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New Soybean Zapper Boosts Yields
Researchers are spending millions of dollars every year to develop a higher-yielding soybean but an Illinois inventor maintains that "we've already got the bean. All we need to do is zap it."
The inventor, Victor Zoellick of Rockford, has come up with a revolutionary new machine to do just that. Dubbed "The Zapper", it's equipped with rubber hammers which inflict heavy damage to the growing soybean crop to produce higher yields.
"Hailstorms zap' crops all the time and soybeans often come back stronger than ever. Now we can produce the same results with a machine," explains Zoellick, who says several years of greenhouse experiments totally convinced him that deliberately inflicting severe damage to soybeans at the right time during the growing season produces higher yields.
The Zapper is designed to beat up soybean plants, stripping leaves from all around the canopy of the plant but without damaging the stem. Zoellick has found that the best time to zap beans is when the first blossoms appear, when plant height is at 10 to 14 in.
"We stimulate the plant by stunning it the same way tobacco growers top off tobacco plants to increase the size of leaves, or the same way flower and vegetable growers pinch off the top of plants to promote plant strength and bushiness," explains Zoellick. "Once zapped, it takes anywhere from a day to a couple weeks for the crop to bounce back. But it comes back stronger than ever, with a stronger stem, a larger canopy, more nodules on the roots and, most important, more pods," says Zoellick.
The Zapper was tested for the first time last summer on the farm of Ron Brockman near Garden Prairie, Ill. Set up for 4 30-in. rows, the 12-ft. wide machine zapped every other 4 rows in a 5-acre test plot. The beans were harvested separately.
"I'm convinced it works. The zapped beans consistently yielded 2 to 4 bu. over the undamaged beans right next to them, although all our bean yields were down about 5 bu. per acre this past year due to poor growing conditions," says Brockman. "I believe the theory works and we plan to zap even more beans this year."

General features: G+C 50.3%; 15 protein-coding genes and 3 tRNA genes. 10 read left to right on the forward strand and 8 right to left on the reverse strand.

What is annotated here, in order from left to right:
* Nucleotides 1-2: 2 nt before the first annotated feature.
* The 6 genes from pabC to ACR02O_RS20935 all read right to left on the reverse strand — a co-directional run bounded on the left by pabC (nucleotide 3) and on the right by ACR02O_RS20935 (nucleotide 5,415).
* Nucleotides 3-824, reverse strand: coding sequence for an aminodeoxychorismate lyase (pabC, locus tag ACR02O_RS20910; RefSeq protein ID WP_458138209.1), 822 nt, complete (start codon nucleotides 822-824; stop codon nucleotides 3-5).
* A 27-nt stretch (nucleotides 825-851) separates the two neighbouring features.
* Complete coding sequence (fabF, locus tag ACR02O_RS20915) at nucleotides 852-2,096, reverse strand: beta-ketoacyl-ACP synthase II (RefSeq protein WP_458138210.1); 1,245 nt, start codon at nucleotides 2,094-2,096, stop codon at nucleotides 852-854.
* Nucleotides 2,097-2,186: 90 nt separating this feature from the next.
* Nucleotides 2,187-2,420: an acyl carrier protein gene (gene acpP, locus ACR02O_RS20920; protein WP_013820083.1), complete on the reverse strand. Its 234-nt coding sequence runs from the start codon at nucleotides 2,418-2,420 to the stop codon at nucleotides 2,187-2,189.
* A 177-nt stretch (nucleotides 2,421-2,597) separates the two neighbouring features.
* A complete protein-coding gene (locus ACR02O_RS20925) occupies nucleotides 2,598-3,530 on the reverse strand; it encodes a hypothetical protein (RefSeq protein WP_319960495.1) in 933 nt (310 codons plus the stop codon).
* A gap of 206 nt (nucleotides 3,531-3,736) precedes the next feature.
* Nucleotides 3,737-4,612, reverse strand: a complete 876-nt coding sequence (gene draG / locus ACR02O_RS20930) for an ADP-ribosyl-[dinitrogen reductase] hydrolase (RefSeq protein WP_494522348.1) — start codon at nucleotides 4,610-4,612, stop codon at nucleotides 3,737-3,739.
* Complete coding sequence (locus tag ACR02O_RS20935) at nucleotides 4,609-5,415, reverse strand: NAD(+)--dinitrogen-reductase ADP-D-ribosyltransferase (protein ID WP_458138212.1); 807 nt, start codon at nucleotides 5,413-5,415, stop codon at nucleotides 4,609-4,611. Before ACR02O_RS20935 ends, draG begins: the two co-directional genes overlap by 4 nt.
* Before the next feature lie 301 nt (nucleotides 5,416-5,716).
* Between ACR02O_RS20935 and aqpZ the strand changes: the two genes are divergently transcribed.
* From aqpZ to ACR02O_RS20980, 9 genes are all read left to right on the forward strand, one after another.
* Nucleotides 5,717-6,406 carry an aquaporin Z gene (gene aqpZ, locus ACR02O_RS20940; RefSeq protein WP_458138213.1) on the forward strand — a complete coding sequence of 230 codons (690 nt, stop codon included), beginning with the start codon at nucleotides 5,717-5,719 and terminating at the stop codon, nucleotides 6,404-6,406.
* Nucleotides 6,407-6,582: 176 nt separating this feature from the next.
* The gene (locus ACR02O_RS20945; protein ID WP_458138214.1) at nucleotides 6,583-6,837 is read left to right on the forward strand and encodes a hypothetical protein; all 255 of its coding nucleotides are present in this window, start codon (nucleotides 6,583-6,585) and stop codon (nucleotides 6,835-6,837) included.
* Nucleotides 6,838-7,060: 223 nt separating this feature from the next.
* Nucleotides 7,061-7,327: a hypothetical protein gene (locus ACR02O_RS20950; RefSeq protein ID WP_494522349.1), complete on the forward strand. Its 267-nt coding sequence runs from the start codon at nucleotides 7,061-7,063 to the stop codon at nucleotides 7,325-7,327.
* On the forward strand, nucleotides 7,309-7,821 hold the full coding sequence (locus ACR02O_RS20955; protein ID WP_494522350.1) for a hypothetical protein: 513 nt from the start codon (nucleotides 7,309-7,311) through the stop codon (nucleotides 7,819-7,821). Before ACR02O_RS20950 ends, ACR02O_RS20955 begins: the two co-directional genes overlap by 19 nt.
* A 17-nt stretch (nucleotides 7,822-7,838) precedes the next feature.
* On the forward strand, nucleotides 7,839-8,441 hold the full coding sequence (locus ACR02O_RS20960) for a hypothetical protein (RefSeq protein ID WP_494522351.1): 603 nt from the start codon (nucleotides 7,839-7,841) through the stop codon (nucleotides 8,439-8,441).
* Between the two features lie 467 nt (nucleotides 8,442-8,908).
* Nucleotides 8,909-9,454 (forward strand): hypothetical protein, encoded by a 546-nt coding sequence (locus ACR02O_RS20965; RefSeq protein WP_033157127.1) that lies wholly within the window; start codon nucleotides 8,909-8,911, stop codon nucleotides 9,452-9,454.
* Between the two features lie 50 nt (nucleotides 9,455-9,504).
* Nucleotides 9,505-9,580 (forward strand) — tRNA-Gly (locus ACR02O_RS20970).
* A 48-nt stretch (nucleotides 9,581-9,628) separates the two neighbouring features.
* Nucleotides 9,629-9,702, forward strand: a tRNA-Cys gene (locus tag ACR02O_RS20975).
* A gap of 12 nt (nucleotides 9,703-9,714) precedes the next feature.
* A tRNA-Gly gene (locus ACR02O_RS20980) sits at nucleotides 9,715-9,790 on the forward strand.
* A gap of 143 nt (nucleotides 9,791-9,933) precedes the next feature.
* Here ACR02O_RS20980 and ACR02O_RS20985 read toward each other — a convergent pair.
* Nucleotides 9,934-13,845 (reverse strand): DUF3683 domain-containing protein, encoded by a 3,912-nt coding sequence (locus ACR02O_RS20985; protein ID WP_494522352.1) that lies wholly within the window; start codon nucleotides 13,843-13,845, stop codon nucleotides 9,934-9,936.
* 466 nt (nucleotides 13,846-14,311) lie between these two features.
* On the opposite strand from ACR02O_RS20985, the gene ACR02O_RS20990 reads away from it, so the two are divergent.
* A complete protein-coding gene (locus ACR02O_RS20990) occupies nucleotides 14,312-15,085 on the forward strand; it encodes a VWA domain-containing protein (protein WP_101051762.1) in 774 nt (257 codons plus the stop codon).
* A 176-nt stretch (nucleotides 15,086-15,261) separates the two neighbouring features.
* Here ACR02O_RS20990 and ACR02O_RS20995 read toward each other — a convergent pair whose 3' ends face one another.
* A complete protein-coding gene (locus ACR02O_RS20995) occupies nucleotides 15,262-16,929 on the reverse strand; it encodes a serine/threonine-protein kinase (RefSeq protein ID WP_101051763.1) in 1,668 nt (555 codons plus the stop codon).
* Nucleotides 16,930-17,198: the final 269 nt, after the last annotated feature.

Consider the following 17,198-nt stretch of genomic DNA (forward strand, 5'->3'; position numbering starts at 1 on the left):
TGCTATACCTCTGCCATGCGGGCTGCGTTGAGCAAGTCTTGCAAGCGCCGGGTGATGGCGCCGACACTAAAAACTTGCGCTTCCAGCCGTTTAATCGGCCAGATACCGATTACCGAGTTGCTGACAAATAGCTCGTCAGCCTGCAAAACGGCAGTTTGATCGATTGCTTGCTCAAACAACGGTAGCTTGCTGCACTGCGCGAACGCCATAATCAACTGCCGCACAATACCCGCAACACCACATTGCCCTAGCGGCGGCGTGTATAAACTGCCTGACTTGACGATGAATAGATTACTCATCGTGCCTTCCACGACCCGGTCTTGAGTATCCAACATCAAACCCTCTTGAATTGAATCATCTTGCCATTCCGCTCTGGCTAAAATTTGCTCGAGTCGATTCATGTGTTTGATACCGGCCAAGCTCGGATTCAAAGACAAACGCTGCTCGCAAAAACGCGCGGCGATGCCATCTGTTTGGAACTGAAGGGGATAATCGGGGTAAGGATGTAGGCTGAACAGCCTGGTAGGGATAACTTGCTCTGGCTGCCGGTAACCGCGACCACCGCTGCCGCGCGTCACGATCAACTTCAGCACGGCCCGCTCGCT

"We're convinced that, in good growing years, we'll get consistent yield increases of 20% and more," says Zoellick, noting that yield increases in 1982 ranged from 10 to 15% on test plots. "Growing conditions in August the most critical time after zapping were unusually poor last year and we feel this reduced the size of the yield increase we'd expect to get in a normal year."
The pto-powered Zapper consists of a spinning shaft with varying lengths of rubber straps bolted to it. Spinning at about 250 rpm's, the 10 to 20-in. long straps which are 1/2-in. wide and 1/4-in. thick whip into the soybean foliage on both the sides and top of the canopy. There are 6 to 8 straps per row. The machine is pulled through the field at about 5 1/2 mph and Zoellick notes that the operation could be combined with a rope wick applicator mounted up front to get volunteer corn.
"After the machine passes through it looks like a strong wind or hail storm just went through," says Brockman. Zoellick notes that the ideal amount of damage to the plant is about 30%, with 15% of the leaves stripped completely from the plant. It's critical, he notes, to avoid damaging the stem and to keep the correct shaft speed and field speed.
"It takes very little power to operate the machine a small utility tractor is enough. Both wheels and straps are adjustable to different row widths."
Zoellick says the number of plant nodules is also increased by zapping and, therefore, he thinks nitrogen fixation by the soybeans is greater. He plans to plant corn in last year's soy-bean test plots without adding any additional nutrients to see if the difference in fertility can be detected. He says Illinois Agricultural Department officials will also conduct tests next year and he has contacted agronomy departments at several universities, inviting them to participate in tests.
"We will test the idea on peas, potatoes, lentils and other blossoming crops. We don't think it will work in corn because it's


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1983 - Volume #7, Issue #1